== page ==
A Florida judge has vacated the Centers for Disease Control and Prevention's (CDC) mask mandate for transportation, calling it an "unlawful" expansion of federal authority.
"Our system does not permit agencies to act unlawfully even in pursuit of desirable ends," wrote U.S. District Judge Kathryn Kimball Mizelle, who was appointed during the Trump administration.
Mizelle's ruling brings an immediate halt to the mandate, though the government could ask the court to stay the judgment while an appeal is made. Under that scenario, the travel mandate—which applies to airplanes, trains, buses, and subway systems—could return.
In either case, it's not clear how much longer the CDC planned to keep the mandate. It was initially set to expire today, but the agency extended it for two additional weeks. Given that the air quality on airplanes is highly filtered, the CEOs of major airlines have testified that the mask requirement is unnecessary for their industry.
"It makes no sense that people are still required to wear masks on airplanes, yet are allowed to congregate in crowded restaurants, schools and at sporting events without masks, despite none of these venues having the protective air filtration system that aircraft do," wrote the CEOs of all major airlines in a letter to the Biden administration.
They certainly have a point. It's difficult to imagine that unmasked travelers and commuters are at significantly greater risk of catching COVID-19 than unmasked restaurant and gym customers: There's much less talking and heavy breathing on an airplane than there is at a bar—but the latter has practically no masking requirements at this point in the pandemic. In most respects, people are now free to decide for themselves what their personal risk tolerance is with respect to COVID-19 and behave accordingly.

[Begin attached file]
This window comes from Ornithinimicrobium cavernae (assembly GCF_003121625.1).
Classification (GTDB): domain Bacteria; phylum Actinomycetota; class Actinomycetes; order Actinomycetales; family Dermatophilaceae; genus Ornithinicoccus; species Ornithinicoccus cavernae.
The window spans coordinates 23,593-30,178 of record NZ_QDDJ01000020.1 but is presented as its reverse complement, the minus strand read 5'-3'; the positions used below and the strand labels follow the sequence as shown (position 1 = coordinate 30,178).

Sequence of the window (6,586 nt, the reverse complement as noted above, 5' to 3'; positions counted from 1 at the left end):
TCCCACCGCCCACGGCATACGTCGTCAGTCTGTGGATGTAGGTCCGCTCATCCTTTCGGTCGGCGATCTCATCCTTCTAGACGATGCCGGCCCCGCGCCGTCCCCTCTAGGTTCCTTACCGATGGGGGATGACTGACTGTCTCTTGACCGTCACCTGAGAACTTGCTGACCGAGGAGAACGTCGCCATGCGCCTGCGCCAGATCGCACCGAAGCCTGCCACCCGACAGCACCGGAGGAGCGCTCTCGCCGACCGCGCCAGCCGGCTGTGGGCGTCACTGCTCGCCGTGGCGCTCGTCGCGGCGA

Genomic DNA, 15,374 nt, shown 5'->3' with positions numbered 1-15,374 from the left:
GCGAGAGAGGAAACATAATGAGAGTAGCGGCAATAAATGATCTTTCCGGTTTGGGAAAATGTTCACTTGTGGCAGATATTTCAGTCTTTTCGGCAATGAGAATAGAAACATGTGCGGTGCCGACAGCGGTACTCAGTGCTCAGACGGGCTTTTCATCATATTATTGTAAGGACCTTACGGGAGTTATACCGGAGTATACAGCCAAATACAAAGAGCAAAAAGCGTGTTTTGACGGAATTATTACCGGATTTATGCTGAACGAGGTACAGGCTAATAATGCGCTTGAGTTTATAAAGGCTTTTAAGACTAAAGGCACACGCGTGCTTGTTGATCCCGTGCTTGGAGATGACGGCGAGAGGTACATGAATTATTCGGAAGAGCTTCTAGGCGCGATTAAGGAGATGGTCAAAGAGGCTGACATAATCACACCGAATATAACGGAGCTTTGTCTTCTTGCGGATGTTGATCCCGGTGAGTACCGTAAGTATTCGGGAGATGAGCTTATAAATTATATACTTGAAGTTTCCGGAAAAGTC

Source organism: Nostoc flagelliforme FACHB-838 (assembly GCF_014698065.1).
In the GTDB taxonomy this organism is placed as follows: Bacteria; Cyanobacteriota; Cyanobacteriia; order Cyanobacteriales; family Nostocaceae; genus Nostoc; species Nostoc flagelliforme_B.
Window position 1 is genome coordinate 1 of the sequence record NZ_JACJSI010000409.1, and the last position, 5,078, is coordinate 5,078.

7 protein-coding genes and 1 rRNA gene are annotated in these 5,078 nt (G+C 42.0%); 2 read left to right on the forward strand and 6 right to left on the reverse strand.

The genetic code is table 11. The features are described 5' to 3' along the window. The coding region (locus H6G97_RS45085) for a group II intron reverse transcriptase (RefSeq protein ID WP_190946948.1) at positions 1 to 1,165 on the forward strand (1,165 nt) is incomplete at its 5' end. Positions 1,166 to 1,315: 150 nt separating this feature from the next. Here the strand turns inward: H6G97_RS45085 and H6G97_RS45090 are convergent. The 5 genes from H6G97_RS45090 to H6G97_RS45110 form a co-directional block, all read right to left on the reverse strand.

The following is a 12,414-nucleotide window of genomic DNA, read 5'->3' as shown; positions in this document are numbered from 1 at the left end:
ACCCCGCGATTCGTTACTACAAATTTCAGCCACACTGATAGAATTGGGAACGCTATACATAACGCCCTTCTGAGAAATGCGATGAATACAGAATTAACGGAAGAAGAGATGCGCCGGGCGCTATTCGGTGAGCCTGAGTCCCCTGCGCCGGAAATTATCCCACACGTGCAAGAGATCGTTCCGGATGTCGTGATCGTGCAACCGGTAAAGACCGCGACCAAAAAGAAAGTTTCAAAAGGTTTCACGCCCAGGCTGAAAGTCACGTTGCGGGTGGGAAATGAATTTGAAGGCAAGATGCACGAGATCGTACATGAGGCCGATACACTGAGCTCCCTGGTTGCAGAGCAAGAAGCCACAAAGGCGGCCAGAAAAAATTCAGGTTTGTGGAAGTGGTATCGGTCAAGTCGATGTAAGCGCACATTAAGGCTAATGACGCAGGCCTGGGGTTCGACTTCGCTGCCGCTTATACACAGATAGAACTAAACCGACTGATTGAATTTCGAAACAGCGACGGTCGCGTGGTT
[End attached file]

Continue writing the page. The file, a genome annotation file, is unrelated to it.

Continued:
In her decision, Judge Mizelle chided the CDC for taking shortcuts and exceeding its own statutory authority. Under the law—specifically, a federal law known as the Administrative Procedures Act—the agency is required to submit new policies for outside review and comment. The CDC declined to do this, arguing that any delay in implementing the mandate would cost lives. The agency also maintained that the mandate was not a new rule but, rather, a clarification of previous guidance relating to "sanitation."
Mizelle was unpersuaded, however, that the Public Health Service Act of 1944—the law the CDC cited as giving the agency the power to take such actions—considered disease prevention to be a form of sanitation.
"Wearing a mask cleans nothing," wrote Mizelle. "At most, it traps virus droplets. But it neither 'sanitizes' the person wearing the mask nor 'sanitizes' the conveyance. Because the CDC required mask wearing as a measure to keep something clean—explaining that it limits the spread of COVID-19 through prevention, but never contending that it actively destroys or removes it—the Mask Mandate falls outside of [applicable law]."
The mask mandate is "best understood not as sanitation, but as an exercise of the CDC's power to conditionally release individuals to travel despite concerns that they may spread a communicable disease (and to detain or partially quarantine those who refuse)," wrote Mizelle. But she is not convinced that Congress has actually delegated this power to the CDC in the case of individuals traveling within the U.S.
"The power to conditionally release and detain is ordinarily limited to individuals entering the United States from a foreign country," she wrote.
The lawsuit was brought by two Florida residents who argued that being required to wear masks on airplanes aggravated their anxiety—a condition that is not exempted from forced masking under the mandate. They are represented by the Health Freedom Defense Fund, a conservative legal group.
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